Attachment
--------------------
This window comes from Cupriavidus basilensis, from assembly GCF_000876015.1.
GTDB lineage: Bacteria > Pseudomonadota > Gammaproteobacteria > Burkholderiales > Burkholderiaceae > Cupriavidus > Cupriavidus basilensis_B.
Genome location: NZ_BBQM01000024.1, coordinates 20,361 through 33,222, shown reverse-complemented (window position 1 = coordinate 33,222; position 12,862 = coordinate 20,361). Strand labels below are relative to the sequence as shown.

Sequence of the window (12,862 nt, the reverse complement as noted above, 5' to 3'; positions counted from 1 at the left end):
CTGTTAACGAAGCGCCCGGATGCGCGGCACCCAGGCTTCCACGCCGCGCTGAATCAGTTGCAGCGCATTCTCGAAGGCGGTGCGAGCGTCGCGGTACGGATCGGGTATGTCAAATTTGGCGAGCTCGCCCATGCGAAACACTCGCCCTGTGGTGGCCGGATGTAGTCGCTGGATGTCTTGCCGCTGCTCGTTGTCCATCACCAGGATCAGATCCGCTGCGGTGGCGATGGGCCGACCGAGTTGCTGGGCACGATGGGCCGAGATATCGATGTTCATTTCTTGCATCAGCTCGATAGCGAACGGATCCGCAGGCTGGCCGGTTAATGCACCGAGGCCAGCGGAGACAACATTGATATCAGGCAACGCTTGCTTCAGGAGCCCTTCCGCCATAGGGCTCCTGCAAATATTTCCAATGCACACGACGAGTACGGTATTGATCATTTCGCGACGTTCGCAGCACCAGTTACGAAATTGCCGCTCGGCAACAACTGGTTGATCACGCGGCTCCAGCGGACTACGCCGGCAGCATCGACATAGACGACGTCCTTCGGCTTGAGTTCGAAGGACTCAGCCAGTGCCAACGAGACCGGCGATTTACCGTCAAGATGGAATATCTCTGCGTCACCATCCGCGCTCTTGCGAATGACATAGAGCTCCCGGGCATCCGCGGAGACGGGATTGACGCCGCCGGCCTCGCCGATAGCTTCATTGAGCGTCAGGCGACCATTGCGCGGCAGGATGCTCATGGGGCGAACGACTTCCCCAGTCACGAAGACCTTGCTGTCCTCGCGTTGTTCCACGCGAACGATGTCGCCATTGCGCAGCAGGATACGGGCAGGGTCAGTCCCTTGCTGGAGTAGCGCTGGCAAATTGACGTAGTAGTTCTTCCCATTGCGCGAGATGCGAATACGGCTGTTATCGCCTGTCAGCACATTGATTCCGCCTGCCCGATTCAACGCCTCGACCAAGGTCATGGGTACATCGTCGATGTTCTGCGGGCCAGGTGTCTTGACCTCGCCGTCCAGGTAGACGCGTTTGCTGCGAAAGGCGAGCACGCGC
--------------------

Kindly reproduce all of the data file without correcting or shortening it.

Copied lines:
This window comes from Cupriavidus basilensis, from assembly GCF_000876015.1.
GTDB lineage: Bacteria > Pseudomonadota > Gammaproteobacteria > Burkholderiales > Burkholderiaceae > Cupriavidus > Cupriavidus basilensis_B.
Genome location: NZ_BBQM01000024.1, coordinates 20,361 through 33,222, shown reverse-complemented (window position 1 = coordinate 33,222; position 12,862 = coordinate 20,361). Strand labels below are relative to the sequence as shown.

Sequence of the window (12,862 nt, the reverse complement as noted above, 5' to 3'; positions counted from 1 at the left end):
CTGTTAACGAAGCGCCCGGATGCGCGGCACCCAGGCTTCCACGCCGCGCTGAATCAGTTGCAGCGCATTCTCGAAGGCGGTGCGAGCGTCGCGGTACGGATCGGGTATGTCAAATTTGGCGAGCTCGCCCATGCGAAACACTCGCCCTGTGGTGGCCGGATGTAGTCGCTGGATGTCTTGCCGCTGCTCGTTGTCCATCACCAGGATCAGATCCGCTGCGGTGGCGATGGGCCGACCGAGTTGCTGGGCACGATGGGCCGAGATATCGATGTTCATTTCTTGCATCAGCTCGATAGCGAACGGATCCGCAGGCTGGCCGGTTAATGCACCGAGGCCAGCGGAGACAACATTGATATCAGGCAACGCTTGCTTCAGGAGCCCTTCCGCCATAGGGCTCCTGCAAATATTTCCAATGCACACGACGAGTACGGTATTGATCATTTCGCGACGTTCGCAGCACCAGTTACGAAATTGCCGCTCGGCAACAACTGGTTGATCACGCGGCTCCAGCGGACTACGCCGGCAGCATCGACATAGACGACGTCCTTCGGCTTGAGTTCGAAGGACTCAGCCAGTGCCAACGAGACCGGCGATTTACCGTCAAGATGGAATATCTCTGCGTCACCATCCGCGCTCTTGCGAATGACATAGAGCTCCCGGGCATCCGCGGAGACGGGATTGACGCCGCCGGCCTCGCCGATAGCTTCATTGAGCGTCAGGCGACCATTGCGCGGCAGGATGCTCATGGGGCGAACGACTTCCCCAGTCACGAAGACCTTGCTGTCCTCGCGTTGTTCCACGCGAACGATGTCGCCATTGCGCAGCAGGATACGGGCAGGGTCAGTCCCTTGCTGGAGTAGCGCTGGCAAATTGACGTAGTAGTTCTTCCCATTGCGCGAGATGCGAATACGGCTGTTATCGCCTGTCAGCACATTGATTCCGCCTGCCCGATTCAACGCCTCGACCAAGGTCATGGGTACATCGTCGATGTTCTGCGGGCCAGGTGTCTTGACCTCGCCGTCCAGGTAGACGCGTTTGCTGCGAAAGGCGAGCACGCGC